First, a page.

Porter impressed by Lyles' performance
Astros manager Bo Porter felt Jordan Lyles didn’t have his best stuff on Tuesday. Don’t tell that to the Milwaukee Brewers.
Lyles pitched seven innings of one-run ball in the Astros’ 10-1 win over the Brewers at Minute Maid Park. Not that he needed it, but the 22-year-old Lyles got plenty of run support with a grand slam from Matt Dominguez and a three-run homer from Carlos Pena.
It’s the third straight start Lyles (4-1) went seven innings. Over the last three games the right-hander is 3-0 with a 1.61 ERA. He’s held the opposition to three or fewer runs in nine of his 10 starts this season.
“He’s had some impressive outings,” said Porter. “I was even more impressed tonight with him being able to go seven innings. Just looking from the dugout it didn’t look like he had his best stuff.
“That’s a great example of the maturity that has taken place for Jordan Lyles being able to go seven innings and not really have his ‘A’ stuff. And able to make quality pitch after quality pitch and really just grind his way through seven innings. It was good to see.”
Lyles allowed only five hits with no walks and five strikeouts.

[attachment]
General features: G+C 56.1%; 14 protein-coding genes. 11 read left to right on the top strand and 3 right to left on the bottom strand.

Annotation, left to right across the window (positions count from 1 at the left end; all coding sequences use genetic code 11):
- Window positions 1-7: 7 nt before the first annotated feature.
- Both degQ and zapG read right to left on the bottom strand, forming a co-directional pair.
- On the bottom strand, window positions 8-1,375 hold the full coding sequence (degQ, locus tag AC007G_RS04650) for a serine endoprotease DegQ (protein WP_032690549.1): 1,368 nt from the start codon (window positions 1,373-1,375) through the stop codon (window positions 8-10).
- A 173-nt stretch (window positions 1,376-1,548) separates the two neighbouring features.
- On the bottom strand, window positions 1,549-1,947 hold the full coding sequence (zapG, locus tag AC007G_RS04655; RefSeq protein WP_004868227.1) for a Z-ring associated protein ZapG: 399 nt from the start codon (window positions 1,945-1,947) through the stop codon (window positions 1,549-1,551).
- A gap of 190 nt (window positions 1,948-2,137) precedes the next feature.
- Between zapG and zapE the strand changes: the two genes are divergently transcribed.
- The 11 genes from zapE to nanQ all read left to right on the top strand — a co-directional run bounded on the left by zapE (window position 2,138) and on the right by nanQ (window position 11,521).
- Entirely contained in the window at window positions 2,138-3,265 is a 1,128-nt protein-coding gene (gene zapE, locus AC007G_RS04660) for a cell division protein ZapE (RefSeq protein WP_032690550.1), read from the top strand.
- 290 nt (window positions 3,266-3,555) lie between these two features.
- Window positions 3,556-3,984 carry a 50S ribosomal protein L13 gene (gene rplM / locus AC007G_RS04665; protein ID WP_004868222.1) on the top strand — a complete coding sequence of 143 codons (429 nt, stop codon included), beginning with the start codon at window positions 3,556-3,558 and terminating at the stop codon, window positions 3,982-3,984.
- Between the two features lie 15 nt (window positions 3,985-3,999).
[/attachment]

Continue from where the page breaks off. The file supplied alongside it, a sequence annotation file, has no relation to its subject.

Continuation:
“Overall I just made quality pitches,” said Lyles.
Perhaps Lyles’ biggest out came in the third inning when Milwaukee scored its only run to tie the game. The Brewers had the bases loaded with one out and Aramis Ramirez at the plate. Lyles struck out Ramirez, who has enjoyed successful at Minute Maid Park over the years, swinging for the second out.
“I got ahead of him, fastball away, I got him to chase late,” said Lyles. “I made a decent pitch and he swung over it. What’s helped out this year in tough situations is getting one good pitch here and getting out of a jam.”
Lyles got out of the inning by getting Jonathan Lucroy to ground out to third.
Juan Francisco, who came into the game hitting .210, had three of Milwaukee’s eight hits with two coming off Lyles. In his first at-bat, Francisco hit a shot to deep center that bounced once off of Tal’s Hill and hit the base of the flag pole, which is in play. On his second at-bat, the first baseman hit another shot, this one off the left-field scoreboard for a double.